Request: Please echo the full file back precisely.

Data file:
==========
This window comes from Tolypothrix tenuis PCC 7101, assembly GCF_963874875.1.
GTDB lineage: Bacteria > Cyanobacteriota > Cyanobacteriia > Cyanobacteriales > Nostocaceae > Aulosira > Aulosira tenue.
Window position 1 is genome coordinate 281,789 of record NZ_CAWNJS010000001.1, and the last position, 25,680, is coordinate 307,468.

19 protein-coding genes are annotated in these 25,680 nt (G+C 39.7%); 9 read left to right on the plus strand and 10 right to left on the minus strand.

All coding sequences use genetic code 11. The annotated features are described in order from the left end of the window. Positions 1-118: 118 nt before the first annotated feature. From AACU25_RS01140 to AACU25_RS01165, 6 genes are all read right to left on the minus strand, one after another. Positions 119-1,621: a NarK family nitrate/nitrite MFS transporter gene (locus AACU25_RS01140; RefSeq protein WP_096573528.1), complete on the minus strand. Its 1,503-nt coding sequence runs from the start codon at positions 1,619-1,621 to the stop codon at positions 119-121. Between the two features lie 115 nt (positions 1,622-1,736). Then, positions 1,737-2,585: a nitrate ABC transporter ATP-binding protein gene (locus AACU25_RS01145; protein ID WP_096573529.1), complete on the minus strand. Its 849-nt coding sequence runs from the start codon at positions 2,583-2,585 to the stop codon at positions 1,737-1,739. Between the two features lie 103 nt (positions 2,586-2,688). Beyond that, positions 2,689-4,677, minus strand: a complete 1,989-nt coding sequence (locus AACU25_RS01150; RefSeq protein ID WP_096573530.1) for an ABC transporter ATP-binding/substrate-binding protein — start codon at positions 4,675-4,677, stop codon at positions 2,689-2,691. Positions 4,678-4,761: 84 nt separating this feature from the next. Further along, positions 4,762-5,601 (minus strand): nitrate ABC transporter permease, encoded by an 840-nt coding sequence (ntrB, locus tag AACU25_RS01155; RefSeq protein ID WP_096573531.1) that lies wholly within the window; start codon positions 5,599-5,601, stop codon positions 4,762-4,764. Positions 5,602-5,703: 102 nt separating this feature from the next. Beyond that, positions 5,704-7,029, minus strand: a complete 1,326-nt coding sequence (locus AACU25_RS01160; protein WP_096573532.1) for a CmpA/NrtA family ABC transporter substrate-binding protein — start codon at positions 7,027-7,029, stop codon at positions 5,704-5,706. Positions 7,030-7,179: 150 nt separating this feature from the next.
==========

This window comes from Tolypothrix tenuis PCC 7101, assembly GCF_963874875.1.
GTDB lineage: Bacteria > Cyanobacteriota > Cyanobacteriia > Cyanobacteriales > Nostocaceae > Aulosira > Aulosira tenue.
Window position 1 is genome coordinate 281,789 of record NZ_CAWNJS010000001.1, and the last position, 25,680, is coordinate 307,468.

19 protein-coding genes are annotated in these 25,680 nt (G+C 39.7%); 9 read left to right on the plus strand and 10 right to left on the minus strand.

All coding sequences use genetic code 11. The annotated features are described in order from the left end of the window. Positions 1-118: 118 nt before the first annotated feature. From AACU25_RS01140 to AACU25_RS01165, 6 genes are all read right to left on the minus strand, one after another. Positions 119-1,621: a NarK family nitrate/nitrite MFS transporter gene (locus AACU25_RS01140; RefSeq protein WP_096573528.1), complete on the minus strand. Its 1,503-nt coding sequence runs from the start codon at positions 1,619-1,621 to the stop codon at positions 119-121. Between the two features lie 115 nt (positions 1,622-1,736). Then, positions 1,737-2,585: a nitrate ABC transporter ATP-binding protein gene (locus AACU25_RS01145; protein ID WP_096573529.1), complete on the minus strand. Its 849-nt coding sequence runs from the start codon at positions 2,583-2,585 to the stop codon at positions 1,737-1,739. Between the two features lie 103 nt (positions 2,586-2,688). Beyond that, positions 2,689-4,677, minus strand: a complete 1,989-nt coding sequence (locus AACU25_RS01150; RefSeq protein ID WP_096573530.1) for an ABC transporter ATP-binding/substrate-binding protein — start codon at positions 4,675-4,677, stop codon at positions 2,689-2,691. Positions 4,678-4,761: 84 nt separating this feature from the next. Further along, positions 4,762-5,601 (minus strand): nitrate ABC transporter permease, encoded by an 840-nt coding sequence (ntrB, locus tag AACU25_RS01155; RefSeq protein ID WP_096573531.1) that lies wholly within the window; start codon positions 5,599-5,601, stop codon positions 4,762-4,764. Positions 5,602-5,703: 102 nt separating this feature from the next. Beyond that, positions 5,704-7,029, minus strand: a complete 1,326-nt coding sequence (locus AACU25_RS01160; protein WP_096573532.1) for a CmpA/NrtA family ABC transporter substrate-binding protein — start codon at positions 7,027-7,029, stop codon at positions 5,704-5,706. Positions 7,030-7,179: 150 nt separating this feature from the next.